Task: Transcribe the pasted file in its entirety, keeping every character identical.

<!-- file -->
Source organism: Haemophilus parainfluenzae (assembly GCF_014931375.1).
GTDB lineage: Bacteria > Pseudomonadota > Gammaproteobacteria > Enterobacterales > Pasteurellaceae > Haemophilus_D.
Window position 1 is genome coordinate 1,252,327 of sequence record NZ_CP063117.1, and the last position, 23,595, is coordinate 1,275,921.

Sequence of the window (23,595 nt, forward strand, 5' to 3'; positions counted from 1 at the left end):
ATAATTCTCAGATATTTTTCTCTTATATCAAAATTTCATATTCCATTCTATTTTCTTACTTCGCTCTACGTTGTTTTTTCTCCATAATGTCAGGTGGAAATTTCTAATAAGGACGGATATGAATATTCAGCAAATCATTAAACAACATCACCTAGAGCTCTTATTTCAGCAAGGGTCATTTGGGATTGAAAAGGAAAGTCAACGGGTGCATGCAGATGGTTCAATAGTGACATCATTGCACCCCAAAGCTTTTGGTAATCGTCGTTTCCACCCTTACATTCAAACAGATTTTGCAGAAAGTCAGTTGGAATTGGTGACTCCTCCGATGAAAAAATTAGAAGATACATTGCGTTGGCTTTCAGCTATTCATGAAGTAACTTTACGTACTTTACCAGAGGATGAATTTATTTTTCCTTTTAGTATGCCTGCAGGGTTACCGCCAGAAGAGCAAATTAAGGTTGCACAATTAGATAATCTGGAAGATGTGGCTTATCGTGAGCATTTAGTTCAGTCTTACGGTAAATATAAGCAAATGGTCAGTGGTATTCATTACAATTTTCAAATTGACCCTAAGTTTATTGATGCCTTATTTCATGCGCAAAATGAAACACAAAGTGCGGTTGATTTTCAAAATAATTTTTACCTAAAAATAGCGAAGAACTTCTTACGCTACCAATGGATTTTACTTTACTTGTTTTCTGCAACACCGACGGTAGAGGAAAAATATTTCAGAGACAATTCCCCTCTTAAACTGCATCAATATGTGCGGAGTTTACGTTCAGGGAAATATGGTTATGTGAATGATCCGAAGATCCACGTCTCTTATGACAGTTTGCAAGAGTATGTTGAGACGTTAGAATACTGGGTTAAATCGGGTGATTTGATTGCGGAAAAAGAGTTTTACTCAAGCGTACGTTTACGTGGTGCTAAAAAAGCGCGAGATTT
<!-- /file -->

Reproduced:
Source organism: Haemophilus parainfluenzae (assembly GCF_014931375.1).
GTDB lineage: Bacteria > Pseudomonadota > Gammaproteobacteria > Enterobacterales > Pasteurellaceae > Haemophilus_D.
Window position 1 is genome coordinate 1,252,327 of sequence record NZ_CP063117.1, and the last position, 23,595, is coordinate 1,275,921.

Sequence of the window (23,595 nt, forward strand, 5' to 3'; positions counted from 1 at the left end):
ATAATTCTCAGATATTTTTCTCTTATATCAAAATTTCATATTCCATTCTATTTTCTTACTTCGCTCTACGTTGTTTTTTCTCCATAATGTCAGGTGGAAATTTCTAATAAGGACGGATATGAATATTCAGCAAATCATTAAACAACATCACCTAGAGCTCTTATTTCAGCAAGGGTCATTTGGGATTGAAAAGGAAAGTCAACGGGTGCATGCAGATGGTTCAATAGTGACATCATTGCACCCCAAAGCTTTTGGTAATCGTCGTTTCCACCCTTACATTCAAACAGATTTTGCAGAAAGTCAGTTGGAATTGGTGACTCCTCCGATGAAAAAATTAGAAGATACATTGCGTTGGCTTTCAGCTATTCATGAAGTAACTTTACGTACTTTACCAGAGGATGAATTTATTTTTCCTTTTAGTATGCCTGCAGGGTTACCGCCAGAAGAGCAAATTAAGGTTGCACAATTAGATAATCTGGAAGATGTGGCTTATCGTGAGCATTTAGTTCAGTCTTACGGTAAATATAAGCAAATGGTCAGTGGTATTCATTACAATTTTCAAATTGACCCTAAGTTTATTGATGCCTTATTTCATGCGCAAAATGAAACACAAAGTGCGGTTGATTTTCAAAATAATTTTTACCTAAAAATAGCGAAGAACTTCTTACGCTACCAATGGATTTTACTTTACTTGTTTTCTGCAACACCGACGGTAGAGGAAAAATATTTCAGAGACAATTCCCCTCTTAAACTGCATCAATATGTGCGGAGTTTACGTTCAGGGAAATATGGTTATGTGAATGATCCGAAGATCCACGTCTCTTATGACAGTTTGCAAGAGTATGTTGAGACGTTAGAATACTGGGTTAAATCGGGTGATTTGATTGCGGAAAAAGAGTTTTACTCAAGCGTACGTTTACGTGGTGCTAAAAAAGCGCGAGATTT